ST. PARIS – The St. Paris Village Council met on November 1 to discuss town improvement projects and public events.
Mayor Brenda Cook noted the upcoming Civil War Walk-Through at Evergreen Cemetery events hosted by Jared Shank. Shank recently restored the World War I cannon displayed in Harmon Park in St. Paris; he will now share his expertise by leading the walk-through and highlighting Civil War veterans laid to rest in the cemetery. This event will be held twice, on November 12 and November 13, at 4 p.m free of charge. Donations will be accepted.
Solar addition considered
In the meeting’s next segment, the council welcomed Brent Boyd, the Chief Operating Officer of Solar Power & Light, LLC. In 2010, Solar Polar & Light installed the solar panels for St. Paris’s water treatment plant, and Boyd pitched the council the possibility of expanding the village’s amount of solar panels.
“Thank you for trusting us in helping you be more sustainable,” Boyd said in reference to the longstanding partnership between St. Paris and Solar Power & Light.
When Solar Power & Light opened their business as a financial and billing institution in 2010, St. Paris signed on as one of their first customers. Now, Solar Power & Light has grown into a full-service energy company, noting it is capitalizing on the stable cost of solar power compared to the volatility of fuel prices.
Boyd suggested that the council consider adding an extension to their renewable energy contract—an additional 100 kilowatts on top of the 70 kilowatt system that is already operating. St. Paris regularly consumes more energy today, as compared to 10 years ago, due to the new water treatment plant, which creates an opportunity to expand St. Paris’s solar usage.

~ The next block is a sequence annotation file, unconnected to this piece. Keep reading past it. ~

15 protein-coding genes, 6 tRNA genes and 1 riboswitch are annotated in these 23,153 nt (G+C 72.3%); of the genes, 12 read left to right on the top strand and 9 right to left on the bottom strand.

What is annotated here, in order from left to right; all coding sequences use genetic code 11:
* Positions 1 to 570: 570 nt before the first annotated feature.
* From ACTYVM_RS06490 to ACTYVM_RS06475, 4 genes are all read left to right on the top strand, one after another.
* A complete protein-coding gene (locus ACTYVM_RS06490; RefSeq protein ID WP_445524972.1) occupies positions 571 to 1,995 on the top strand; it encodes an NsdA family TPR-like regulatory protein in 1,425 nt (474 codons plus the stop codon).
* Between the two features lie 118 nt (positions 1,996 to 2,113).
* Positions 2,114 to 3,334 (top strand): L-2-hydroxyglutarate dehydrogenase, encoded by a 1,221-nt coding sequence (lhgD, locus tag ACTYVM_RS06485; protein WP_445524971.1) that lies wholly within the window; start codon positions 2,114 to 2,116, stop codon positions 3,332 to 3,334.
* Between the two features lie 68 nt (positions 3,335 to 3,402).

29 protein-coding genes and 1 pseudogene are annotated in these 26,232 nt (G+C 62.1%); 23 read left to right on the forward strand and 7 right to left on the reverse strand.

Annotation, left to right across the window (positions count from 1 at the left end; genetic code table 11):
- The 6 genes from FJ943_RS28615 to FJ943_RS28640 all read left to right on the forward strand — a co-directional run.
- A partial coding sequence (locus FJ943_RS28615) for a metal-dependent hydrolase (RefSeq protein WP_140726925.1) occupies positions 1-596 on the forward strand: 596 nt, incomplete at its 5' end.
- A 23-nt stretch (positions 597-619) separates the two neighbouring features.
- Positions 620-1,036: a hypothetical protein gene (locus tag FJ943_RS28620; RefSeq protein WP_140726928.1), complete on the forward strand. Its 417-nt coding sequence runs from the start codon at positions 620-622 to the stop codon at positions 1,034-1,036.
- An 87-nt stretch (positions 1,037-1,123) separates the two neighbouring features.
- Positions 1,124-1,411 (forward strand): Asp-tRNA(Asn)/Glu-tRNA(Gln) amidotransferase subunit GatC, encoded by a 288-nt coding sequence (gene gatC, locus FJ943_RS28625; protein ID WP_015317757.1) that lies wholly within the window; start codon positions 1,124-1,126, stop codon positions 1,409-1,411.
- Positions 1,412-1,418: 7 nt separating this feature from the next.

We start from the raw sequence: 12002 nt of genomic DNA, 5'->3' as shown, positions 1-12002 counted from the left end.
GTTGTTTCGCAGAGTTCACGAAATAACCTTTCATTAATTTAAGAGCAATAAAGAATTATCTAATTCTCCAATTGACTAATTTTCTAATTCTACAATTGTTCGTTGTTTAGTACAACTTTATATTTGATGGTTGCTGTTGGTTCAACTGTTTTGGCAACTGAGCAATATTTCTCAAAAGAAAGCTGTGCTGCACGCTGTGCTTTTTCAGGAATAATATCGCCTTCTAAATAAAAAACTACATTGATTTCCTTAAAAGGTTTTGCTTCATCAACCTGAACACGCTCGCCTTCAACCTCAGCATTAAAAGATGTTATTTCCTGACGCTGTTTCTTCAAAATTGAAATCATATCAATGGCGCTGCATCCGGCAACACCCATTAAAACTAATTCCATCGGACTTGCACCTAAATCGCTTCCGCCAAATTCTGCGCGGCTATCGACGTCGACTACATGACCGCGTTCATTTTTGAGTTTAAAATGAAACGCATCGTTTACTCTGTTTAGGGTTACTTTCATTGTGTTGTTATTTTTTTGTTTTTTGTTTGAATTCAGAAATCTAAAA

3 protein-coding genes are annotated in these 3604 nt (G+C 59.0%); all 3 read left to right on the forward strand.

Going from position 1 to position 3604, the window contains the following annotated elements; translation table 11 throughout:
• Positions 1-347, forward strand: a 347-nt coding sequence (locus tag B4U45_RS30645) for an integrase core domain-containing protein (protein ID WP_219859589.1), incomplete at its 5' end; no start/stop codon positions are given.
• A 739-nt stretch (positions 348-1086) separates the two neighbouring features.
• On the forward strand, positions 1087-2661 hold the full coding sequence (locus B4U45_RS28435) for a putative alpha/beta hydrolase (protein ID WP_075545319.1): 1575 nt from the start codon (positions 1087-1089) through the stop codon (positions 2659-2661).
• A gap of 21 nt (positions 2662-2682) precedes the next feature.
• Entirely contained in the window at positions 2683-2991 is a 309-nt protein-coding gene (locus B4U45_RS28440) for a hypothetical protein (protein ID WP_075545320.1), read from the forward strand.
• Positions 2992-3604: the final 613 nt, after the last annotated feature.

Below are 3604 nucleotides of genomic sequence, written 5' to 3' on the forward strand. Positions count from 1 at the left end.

Boyd’s statistics project that the new 100 kilowatt system could save St. Paris between $30,000 and $50,000 in energy bills over the next 25 years, based on regularly increasing rates with the regional utility AES.
An additional money saver would be for St. Paris to purchase the new solar-powered system from Solar Power & Light through the ownership program. The energy company would initially own the $100,000 system as the village rented its services, but at the 6-year mark, the village could purchase the system at a pro-rated amount between $80,000 and $90,000 and utilize the system’s services through its 25 warrantied years. Boyd emphasized his company’s desire to complete a contract expansion before the year’s end.
As the council discussed whether the solar expansion is viable, members raised questions about maintenance, upkeep and the costs-savings comparison over time.
Village Administrator Spencer Mitchell weighed in, saying, “I don’t see a lot of risk in this. The long-term plan is to save the taxpayers of St. Paris money by investing in solar energy. I think this is something to consider.”
The council called for a detailed breakdown of numbers, which Mitchell pledged to provide in future meetings.
Demolition of old junior high
Moving forward to another topic, Mitchell then shared aerial photographs of the demolition activity at the old junior high at 370 East Main Street.
The demolition crew began work on October 20. The building has been fully levelled, and the gym and basement have already been backfilled. During the next week, workers will be separating materials—wood, brick, concrete, and iron—to begin the transport process.